Last week, the goal of the San Francisco umbrella organization,
Direct Action to Stop the War, had been to disrupt the city's
everyday life. Twenty intersections and thoroughfares were picked
as places to stop traffic, with demonstrators sitting on the
asphalt and refusing to budge.

More than 2,300 people were arrested in three days, the largest
number of arrests in such a short time period in decades, the
police said.

The civil disobedience achieved its main goal of attracting
attention around the world.

But it also annoyed a good number of San Franciscans, most
notably Mayor Willie L. Brown Jr., a Democrat who is sympathetic
to the antiwar cause. At one point he urged the demonstrators to
leave San Francisco and converge on Crawford, Tex., where
President Bush has a ranch.

So at a meeting Sunday night at San Francisco's St. Boniface
Church, some of Direct Action's most active supporters, joined by
members from many other groups, including United For Peace and
Justice, decided to accommodate the mood of a city and
country at war.

"We agreed to a change in tactics," said Renee Sharp, who when
not protesting the war works as an analyst for an environmental
advocacy group in Oakland.

"We no longer need to disrupt business as usual; we've made that
point. Our goal isn't to make life difficult for everybody living
here."

The shift was swift.

At a training session for protesters early Monday morning near
the San Francisco waterfront, a young woman in a knit cap took
the microphone. As had been the routine at other gatherings, she
led the crowd of 300 or so in a recitation. "Repeat after me,"
she said. "I do not want to answer questions. I want to talk with
my lawyer."

But the script then deviated markedly from that of the weeks
before. After people pored over a poster board map and got their
assignments most were told to block entrances to the
Transamerica Pyramid building they were sent marching in a
fairly obedient form of disobedience.

They headed down the sidewalk alongside the streets that last
week they had mobbed. This time they were in neat double file led
by a Franciscan priest holding two church candles. The procession
was so orderly, a large group of police officers having breakfast
outside a nearby bagel shop did not even budge as it passed.

-----------------------------------------------------------------
Appendix 2 -- Geov Parrish's Liquidation Manifesto
-----------------------------------------------------------------

> I guarantee that a thousand people registering
> new anti-war voters would get far more attention
> and respect, with more lasting impact, than last
> week's protests.
--Well known Seattle activist Geov Parrish, March 27, 2003

http://www.workingforchange.com/article.cfm?ItemID=14739

-----------------------------------------------
Post D-Day depression
-----------------------------------------------
Antiwar movement marginalized by its own over
the top rhetoric; activists need to speak with
audience, not each other
-----------------------------------------------

This week is when it really hits.

After the initial wave of 24/7 news coverage and
demonstrations in the streets, the reality
remains. The Bush Administration defied logic,
international law, and the wishes of virtually
all humanity, and launched an unprovoked and
unnecessary military invasion of a country
halfway around the world. The shock, horror,
grief, rage, sputtering impotence all finally
echo away into silence. And still the pundits
chatter and the bombs fall.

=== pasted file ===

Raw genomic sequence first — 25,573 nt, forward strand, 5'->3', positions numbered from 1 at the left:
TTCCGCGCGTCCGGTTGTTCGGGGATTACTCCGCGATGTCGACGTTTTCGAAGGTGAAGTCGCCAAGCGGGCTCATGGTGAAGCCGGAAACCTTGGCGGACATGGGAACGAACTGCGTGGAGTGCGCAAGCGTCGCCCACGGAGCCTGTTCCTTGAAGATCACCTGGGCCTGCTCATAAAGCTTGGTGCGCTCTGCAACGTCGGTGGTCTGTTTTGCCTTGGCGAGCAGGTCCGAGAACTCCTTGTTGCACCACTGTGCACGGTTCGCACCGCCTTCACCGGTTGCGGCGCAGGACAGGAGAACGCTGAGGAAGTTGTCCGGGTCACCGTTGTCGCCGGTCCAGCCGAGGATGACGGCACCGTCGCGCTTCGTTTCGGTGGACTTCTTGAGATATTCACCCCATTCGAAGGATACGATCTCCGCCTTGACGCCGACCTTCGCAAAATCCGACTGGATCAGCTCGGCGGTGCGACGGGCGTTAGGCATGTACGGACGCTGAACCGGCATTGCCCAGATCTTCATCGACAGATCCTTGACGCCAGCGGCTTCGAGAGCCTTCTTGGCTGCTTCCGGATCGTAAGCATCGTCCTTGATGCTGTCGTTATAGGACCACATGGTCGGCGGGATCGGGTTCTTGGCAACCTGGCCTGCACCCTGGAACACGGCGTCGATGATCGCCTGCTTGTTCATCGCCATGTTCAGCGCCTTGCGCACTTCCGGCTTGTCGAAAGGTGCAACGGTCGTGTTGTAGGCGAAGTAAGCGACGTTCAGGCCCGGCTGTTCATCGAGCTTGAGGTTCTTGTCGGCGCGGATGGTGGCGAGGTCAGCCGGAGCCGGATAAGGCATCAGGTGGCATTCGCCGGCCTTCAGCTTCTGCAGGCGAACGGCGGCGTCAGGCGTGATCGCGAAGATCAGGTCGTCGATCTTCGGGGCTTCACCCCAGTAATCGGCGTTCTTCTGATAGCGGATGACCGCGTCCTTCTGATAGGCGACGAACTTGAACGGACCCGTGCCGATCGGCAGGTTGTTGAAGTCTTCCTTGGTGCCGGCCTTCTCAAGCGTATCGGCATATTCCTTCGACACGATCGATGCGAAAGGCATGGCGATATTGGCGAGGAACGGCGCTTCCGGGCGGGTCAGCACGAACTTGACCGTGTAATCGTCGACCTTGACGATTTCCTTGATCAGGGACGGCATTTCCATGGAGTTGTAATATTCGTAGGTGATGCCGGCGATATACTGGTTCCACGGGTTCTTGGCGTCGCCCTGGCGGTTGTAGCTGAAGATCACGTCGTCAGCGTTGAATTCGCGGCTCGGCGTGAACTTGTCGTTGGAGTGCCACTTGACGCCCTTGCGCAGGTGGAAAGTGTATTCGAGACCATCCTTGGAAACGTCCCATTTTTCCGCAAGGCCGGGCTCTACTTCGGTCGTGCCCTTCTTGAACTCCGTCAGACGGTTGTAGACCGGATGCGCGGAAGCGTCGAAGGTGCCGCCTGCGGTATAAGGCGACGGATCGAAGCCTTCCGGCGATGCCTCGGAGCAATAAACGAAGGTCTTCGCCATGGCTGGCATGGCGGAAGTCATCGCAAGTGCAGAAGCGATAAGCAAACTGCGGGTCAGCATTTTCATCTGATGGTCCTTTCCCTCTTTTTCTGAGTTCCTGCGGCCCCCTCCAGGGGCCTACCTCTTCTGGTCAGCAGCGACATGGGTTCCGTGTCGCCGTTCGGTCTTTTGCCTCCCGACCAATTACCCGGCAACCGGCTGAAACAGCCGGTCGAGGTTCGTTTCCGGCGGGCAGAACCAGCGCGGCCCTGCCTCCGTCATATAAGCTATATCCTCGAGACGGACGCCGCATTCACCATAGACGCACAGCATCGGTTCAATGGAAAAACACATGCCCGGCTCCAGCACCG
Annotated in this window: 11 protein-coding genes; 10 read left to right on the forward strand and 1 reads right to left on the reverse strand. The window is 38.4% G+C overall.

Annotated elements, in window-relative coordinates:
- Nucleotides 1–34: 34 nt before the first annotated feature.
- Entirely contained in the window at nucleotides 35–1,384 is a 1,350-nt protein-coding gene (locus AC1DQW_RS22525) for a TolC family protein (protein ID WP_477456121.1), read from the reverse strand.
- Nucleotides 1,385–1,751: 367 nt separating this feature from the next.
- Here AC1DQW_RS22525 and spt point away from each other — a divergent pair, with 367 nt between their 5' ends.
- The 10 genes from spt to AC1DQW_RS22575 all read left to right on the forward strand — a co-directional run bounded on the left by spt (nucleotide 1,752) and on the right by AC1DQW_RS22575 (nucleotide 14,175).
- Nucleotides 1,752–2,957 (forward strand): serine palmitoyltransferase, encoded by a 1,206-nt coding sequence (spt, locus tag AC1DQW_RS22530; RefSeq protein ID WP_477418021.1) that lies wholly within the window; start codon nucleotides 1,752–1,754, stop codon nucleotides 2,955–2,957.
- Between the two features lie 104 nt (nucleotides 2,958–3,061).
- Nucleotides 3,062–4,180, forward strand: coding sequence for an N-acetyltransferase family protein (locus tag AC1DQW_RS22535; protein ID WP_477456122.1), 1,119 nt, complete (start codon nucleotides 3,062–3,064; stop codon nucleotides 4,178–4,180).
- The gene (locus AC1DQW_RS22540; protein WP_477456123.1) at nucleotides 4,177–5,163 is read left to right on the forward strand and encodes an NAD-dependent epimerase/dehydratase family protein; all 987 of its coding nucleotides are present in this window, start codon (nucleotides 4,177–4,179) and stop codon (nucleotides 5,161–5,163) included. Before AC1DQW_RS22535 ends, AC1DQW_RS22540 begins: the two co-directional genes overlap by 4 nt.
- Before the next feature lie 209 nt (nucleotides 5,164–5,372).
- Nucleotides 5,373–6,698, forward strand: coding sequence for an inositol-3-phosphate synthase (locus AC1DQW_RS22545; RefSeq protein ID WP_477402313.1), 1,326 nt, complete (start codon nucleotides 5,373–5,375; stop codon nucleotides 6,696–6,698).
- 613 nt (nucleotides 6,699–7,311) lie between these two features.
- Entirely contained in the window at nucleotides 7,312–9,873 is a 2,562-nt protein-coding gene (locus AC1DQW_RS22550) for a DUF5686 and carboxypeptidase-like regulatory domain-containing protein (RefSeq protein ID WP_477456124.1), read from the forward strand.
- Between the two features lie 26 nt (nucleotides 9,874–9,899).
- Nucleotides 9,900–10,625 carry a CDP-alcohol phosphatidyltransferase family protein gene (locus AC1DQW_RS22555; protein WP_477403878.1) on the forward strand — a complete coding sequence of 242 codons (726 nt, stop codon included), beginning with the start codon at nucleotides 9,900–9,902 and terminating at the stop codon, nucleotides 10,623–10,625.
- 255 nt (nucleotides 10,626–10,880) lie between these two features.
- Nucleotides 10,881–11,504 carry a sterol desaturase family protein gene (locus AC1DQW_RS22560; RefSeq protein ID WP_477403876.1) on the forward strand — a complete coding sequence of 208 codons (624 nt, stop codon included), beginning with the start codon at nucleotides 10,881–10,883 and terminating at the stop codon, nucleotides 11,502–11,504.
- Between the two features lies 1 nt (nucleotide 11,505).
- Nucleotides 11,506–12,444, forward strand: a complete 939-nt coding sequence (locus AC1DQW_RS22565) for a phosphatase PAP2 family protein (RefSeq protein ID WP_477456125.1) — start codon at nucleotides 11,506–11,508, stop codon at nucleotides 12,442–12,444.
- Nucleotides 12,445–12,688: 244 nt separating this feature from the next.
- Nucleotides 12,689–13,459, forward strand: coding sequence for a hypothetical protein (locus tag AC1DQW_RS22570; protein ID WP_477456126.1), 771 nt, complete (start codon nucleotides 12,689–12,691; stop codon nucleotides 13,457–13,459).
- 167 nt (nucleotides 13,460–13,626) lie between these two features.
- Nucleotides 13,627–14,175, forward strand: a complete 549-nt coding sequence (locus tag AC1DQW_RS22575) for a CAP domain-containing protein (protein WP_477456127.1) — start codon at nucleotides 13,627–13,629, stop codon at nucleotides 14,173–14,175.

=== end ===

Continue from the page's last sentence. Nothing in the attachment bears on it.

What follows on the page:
What to do?

For me, in many ways, the U.S. street
demonstrations of the last week have been nearly
as depressing as the invasion itself. They have
been primal screams, by definition
unsustainable, when what is desperately needed
is sustainable responses. They have been
expressions of what protesters have felt they
need to say, rather that what protesters felt
other Americans needed to see or hear. They have
been reactions to what has been done, rather
than demands for what should be done now. They
have used the shopworn tactics, iconography, and
slogans of 40 years of left street protest,
which by definition are going to seem knee-jerk
and irrelevant when what is being undertaken is
in many ways so new and so dangerous we don't
have words to do that danger justice.

And, by this conduct, they have turned their
backs on the far broader segment of Americans
who have in recent months also been alarmed by
this government's direction, but who have over a
matter of decades expressed quite clearly that
they find the activist left's tactics,
iconography, and slogans to be profoundly
unappealing.

This past week's protests were nowhere near a
scale needed to have an impact through (to use
the more extreme rhetoric) "shutting down the
country." Any remotely thoughtful organizer knew
this, yet still, the tactic persists. My dog
does the same thing; she'll leave my home office
ahead of me, and then look over her shoulder to
make sure I'm coming where she wants me to
(i.e., to take her for a walk). She does it
every time, even though, when working, I never
follow her. She never learns.

This is what powerlessness does. Primal screams
(or canine begging) happen when there is nothing
else left, when citizens feel not only that they
have not been heard, but that by definition they
will never be heard. It's barely removed from
simply giving up and tuning out -- which is what
more people in America than in any other Western
democracy choose to do, and what many current
activists, in this war as in past ones, will
also choose to do.

The thing is, I don't want to be heard. I want
the policies to change, the killing to stop, the
living to start. If going mute would do that,
I'd happily go mute. Policy change isn't simply
a function of decibel level or of number of
heads counted at a march; it's also a function
of having clear policy alternatives, and putting
into power people willing to enact those
alternatives. Chanting "no justice, no peace!
(Until we go home in an hour)" is easy; building
long-term change is much harder. And "The
People" know it.

Until two weeks ago, there was a clear
alternative to war: the inspection process,
which at minimum bought time, at best was a path